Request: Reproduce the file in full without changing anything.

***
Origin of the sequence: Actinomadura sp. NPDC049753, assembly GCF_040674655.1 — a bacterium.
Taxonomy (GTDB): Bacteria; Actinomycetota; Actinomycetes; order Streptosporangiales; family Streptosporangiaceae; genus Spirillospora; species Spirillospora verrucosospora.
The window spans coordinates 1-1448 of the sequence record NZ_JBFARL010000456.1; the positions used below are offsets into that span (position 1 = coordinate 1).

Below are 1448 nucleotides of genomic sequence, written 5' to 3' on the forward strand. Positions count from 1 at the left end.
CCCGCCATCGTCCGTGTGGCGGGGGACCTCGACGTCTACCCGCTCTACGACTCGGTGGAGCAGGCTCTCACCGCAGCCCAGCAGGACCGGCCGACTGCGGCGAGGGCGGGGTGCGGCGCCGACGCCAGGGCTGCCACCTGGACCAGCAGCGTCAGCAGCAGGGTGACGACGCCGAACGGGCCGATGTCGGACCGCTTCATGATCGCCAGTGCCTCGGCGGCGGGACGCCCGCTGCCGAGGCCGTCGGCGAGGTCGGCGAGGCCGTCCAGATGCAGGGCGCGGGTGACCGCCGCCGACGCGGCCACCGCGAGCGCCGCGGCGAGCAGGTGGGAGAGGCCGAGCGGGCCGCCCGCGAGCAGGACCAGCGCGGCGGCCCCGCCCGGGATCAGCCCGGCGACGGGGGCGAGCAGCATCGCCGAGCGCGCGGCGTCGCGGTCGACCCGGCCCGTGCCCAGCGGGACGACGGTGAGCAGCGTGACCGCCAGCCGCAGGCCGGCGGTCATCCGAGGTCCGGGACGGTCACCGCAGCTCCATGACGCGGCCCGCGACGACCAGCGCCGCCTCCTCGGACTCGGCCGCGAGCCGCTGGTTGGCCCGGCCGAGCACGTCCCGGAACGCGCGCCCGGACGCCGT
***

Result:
Origin of the sequence: Actinomadura sp. NPDC049753, assembly GCF_040674655.1 — a bacterium.
Taxonomy (GTDB): Bacteria; Actinomycetota; Actinomycetes; order Streptosporangiales; family Streptosporangiaceae; genus Spirillospora; species Spirillospora verrucosospora.
The window spans coordinates 1-1448 of the sequence record NZ_JBFARL010000456.1; the positions used below are offsets into that span (position 1 = coordinate 1).

Below are 1448 nucleotides of genomic sequence, written 5' to 3' on the forward strand. Positions count from 1 at the left end.
CCCGCCATCGTCCGTGTGGCGGGGGACCTCGACGTCTACCCGCTCTACGACTCGGTGGAGCAGGCTCTCACCGCAGCCCAGCAGGACCGGCCGACTGCGGCGAGGGCGGGGTGCGGCGCCGACGCCAGGGCTGCCACCTGGACCAGCAGCGTCAGCAGCAGGGTGACGACGCCGAACGGGCCGATGTCGGACCGCTTCATGATCGCCAGTGCCTCGGCGGCGGGACGCCCGCTGCCGAGGCCGTCGGCGAGGTCGGCGAGGCCGTCCAGATGCAGGGCGCGGGTGACCGCCGCCGACGCGGCCACCGCGAGCGCCGCGGCGAGCAGGTGGGAGAGGCCGAGCGGGCCGCCCGCGAGCAGGACCAGCGCGGCGGCCCCGCCCGGGATCAGCCCGGCGACGGGGGCGAGCAGCATCGCCGAGCGCGCGGCGTCGCGGTCGACCCGGCCCGTGCCCAGCGGGACGACGGTGAGCAGCGTGACCGCCAGCCGCAGGCCGGCGGTCATCCGAGGTCCGGGACGGTCACCGCAGCTCCATGACGCGGCCCGCGACGACCAGCGCCGCCTCCTCGGACTCGGCCGCGAGCCGCTGGTTGGCCCGGCCGAGCACGTCCCGGAACGCGCGCCCGGACGCCGT